How is it known that the water [in its eyes] are permanent?49 When it ate fresh grass from Rosh Chodesh Adar until the first half of Nisan50 and then51 ate dried grass during Elul and the first half of Tishrei52 and was not healed.53 This indicates that the water is permanent.
How much of the fresh grass must be eaten in the season for fresh grass and the dried grass in the season for dried grass? At least54 an amount the size of a fig before its first meal in these three months.55 They must be eaten each day after drinking and it must be free [to roam] in the field while eating. It should not be alone, but with another animal for company. If all of this was done for it and it still was not healed, the water is definitely permanent. If one of these factors was lacking, there is a doubt concerning the matter56 and [the animal] should be neither offered,57 nor redeemed.58
What is implied? It ate fresh grass as prescribed throughout Adar and during the first half of Nisan. Then it ate dried grass as prescribed during the second half of Nisan and the month of Iyar thus it ate the grasses for three months in the proper order.59 Or it ate a fig-sized amount of grass after eating or before drinking, or it was tied, alone, or located in a garden near a city. If it was not healed after all these treatments, there is an unresolved doubt whether [the blemish is considered] as permanent or temporary. Hence, if one blemished it in another manner, he is not liable for lashes.60 If it partook [of the grasses] in the prescribed manner during the prescribed times for eating and it was not healed, it is considered as permanently blemished.
There is an unresolved doubt whether it is considered as permanently blemished from the time it contracted the condition or from the time they despaired of its recovery. Therefore if someone redeems it before they despaired of its recovery and then derived benefit from the object used to redeem the animal61 after they despaired of its recovery,62 there is an unresolved doubt whether he derived unauthorized benefit from consecrated animals. Therefore63 he does not bring a sacrifice to atone for this transgression, as will be explained in the appropriate place.64
See the gloss of the Radbaz who explains that it appears that the Rambam's intent is not that if these conditions are found in men, they do not disqualify a priest. Instead, the intent is that it is extremely uncommon to find such a condition in a human. Hence they are "not appropriate." Nevertheless, if a priest does have such a condition, it is considered as a blemish and he is disqualified.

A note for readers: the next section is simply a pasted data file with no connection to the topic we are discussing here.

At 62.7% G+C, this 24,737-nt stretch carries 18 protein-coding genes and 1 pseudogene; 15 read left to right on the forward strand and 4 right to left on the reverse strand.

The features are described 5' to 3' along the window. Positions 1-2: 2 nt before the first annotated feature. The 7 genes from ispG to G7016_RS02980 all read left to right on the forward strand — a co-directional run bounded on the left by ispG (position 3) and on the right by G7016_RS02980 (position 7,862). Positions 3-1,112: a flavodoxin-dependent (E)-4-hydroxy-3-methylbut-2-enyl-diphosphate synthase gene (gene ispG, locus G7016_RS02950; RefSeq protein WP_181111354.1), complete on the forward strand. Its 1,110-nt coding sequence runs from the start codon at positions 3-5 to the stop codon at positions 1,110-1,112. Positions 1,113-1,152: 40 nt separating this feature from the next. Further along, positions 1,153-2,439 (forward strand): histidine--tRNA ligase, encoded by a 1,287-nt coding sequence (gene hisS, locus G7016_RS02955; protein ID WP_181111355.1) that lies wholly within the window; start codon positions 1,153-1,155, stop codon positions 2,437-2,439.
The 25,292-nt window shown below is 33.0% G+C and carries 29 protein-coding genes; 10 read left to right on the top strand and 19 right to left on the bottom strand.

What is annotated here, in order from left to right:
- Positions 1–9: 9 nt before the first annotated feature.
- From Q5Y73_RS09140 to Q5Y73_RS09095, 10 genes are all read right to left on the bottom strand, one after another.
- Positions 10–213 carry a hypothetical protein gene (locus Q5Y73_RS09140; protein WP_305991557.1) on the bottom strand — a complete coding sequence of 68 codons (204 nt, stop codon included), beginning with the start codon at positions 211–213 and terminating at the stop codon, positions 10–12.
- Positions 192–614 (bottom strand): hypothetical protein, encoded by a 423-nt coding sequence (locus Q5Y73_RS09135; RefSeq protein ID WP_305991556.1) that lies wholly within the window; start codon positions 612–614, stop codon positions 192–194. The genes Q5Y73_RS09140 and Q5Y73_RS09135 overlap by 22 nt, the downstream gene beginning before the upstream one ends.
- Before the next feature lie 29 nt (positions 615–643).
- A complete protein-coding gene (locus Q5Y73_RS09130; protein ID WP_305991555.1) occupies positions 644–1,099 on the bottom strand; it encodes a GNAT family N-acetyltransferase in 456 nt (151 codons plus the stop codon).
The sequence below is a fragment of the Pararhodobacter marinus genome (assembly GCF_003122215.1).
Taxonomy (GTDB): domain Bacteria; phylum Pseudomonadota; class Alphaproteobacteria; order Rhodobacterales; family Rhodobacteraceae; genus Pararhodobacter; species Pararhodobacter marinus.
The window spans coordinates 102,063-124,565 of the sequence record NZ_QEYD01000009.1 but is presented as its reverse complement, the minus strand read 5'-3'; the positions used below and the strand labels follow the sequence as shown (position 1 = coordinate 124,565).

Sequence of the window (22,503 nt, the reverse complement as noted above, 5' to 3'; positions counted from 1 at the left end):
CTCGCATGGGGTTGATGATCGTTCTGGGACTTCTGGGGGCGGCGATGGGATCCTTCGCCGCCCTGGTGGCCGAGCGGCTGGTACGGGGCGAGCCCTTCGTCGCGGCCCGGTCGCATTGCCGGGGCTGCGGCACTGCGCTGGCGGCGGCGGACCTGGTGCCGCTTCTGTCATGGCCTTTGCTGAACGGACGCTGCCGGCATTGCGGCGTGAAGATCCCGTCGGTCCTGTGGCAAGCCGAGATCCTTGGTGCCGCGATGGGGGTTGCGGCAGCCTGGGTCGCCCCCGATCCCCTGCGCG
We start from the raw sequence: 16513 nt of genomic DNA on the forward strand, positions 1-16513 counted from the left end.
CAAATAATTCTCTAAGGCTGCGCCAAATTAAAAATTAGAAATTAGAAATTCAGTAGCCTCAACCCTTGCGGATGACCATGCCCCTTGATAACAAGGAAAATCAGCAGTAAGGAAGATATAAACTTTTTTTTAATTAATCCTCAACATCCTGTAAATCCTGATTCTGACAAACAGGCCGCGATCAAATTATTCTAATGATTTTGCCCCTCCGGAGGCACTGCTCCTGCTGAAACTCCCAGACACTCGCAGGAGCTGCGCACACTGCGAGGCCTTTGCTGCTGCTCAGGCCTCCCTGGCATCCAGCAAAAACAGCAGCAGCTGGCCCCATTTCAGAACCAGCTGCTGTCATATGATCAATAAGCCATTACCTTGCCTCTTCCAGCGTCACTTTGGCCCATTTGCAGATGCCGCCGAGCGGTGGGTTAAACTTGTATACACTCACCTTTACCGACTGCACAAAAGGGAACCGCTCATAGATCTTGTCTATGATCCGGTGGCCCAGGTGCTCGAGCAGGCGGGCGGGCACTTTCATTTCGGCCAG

Rashi (Bechorot 39b) explains that the tail of an animal is made up of several vertebrae. If it is severed in the midst of a vertebra, it is considered as a blemish. If, however, if is severed at the joint between one vertebra and another, it is not considered as a blemish.
The commentaries refer to Hilchot Bi'at HaMikdash 7:11 which states: "Whenever there is a groove made in any bone that is apparent, it is considered a blemish. It is included in the category charutz mentioned in the Torah." The tail is considered such a limb; the ribs are not.
And thus prevents the animal or the person from seeing. As the Rambam explains in his Commentary to the Mishnah (Bechorot 6:3), there are times when this blemish will heal and the water will cease descending. Then the sight of the person or animal will return. See Halachot 13-15 which describe the process through which it is determined whether the water in an animal's eyes is permanent or not.
Compare to Halachah 3. Since its inner tonsils are seen only when it shrieks, as long as something of their substance remains, it is not considered a disqualifying blemish. Nevertheless, the animal is not sacrificed.
Were it to have been observed by two witnesses, Torah Law would require it to be executed. This punishment is not given when the murder was observed only by one witness or the owner. See Chapter 4, Halachah 2.
The passage in Malachi speaks of bringing blemished animals for sacrifice. The prophet asks whether a mortal governor would appreciate being given such offerings. Certainly, they are inappropriate to be offered to God.
All of these aspects of the animal's treatment are discussed by our Sages (Bechorot 39a). If the treatment was not administered correctly, it is possible that the blemish is not permanent and could be healed through proper treatment.
It is forbidden to cause a consecrated animal to incur a disqualifying blemish. Nevertheless, if the animal is already blemished, one who causes such a blemish is not liable for lashes, as stated in Chapter 1, Halachah 8. Since we are unsure of this animal's status, we cannot hold the one who causes the blemish liable.
Thus if the redemption was valid, the article used to redeem the animal is consecrated and the person who benefited from it transgressed. If, however, the redemption was not valid, the article is not given that status and hence, there is no transgression involved.
I.e., even if the benefit was derived after they despaired of its recovery in which instance, it was definitely permanently blemished, since it was redeemed before that time, the situation is still questionable as explained.
See Hilchot Me'ilah 1:5; Hilchot Shegagot 9:11. As will be explained in the notes to those halachot, it is not necessary to bring a sacrifice conditionally, stipulating: "If I transgressed, this will serve as atonement for my transgression, and if I did not transgress, it will be considered a free-will offering" (Radbaz).
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It would have been fitting that the rebukes (in the Book of Deuteronomy) be pronounced by Balaam, and that the blessings (in the Parshah of Balak) be said by Moses... But G-d said: Let Moses, who loves them, rebuke them; and let Balaam, who hates them, bless them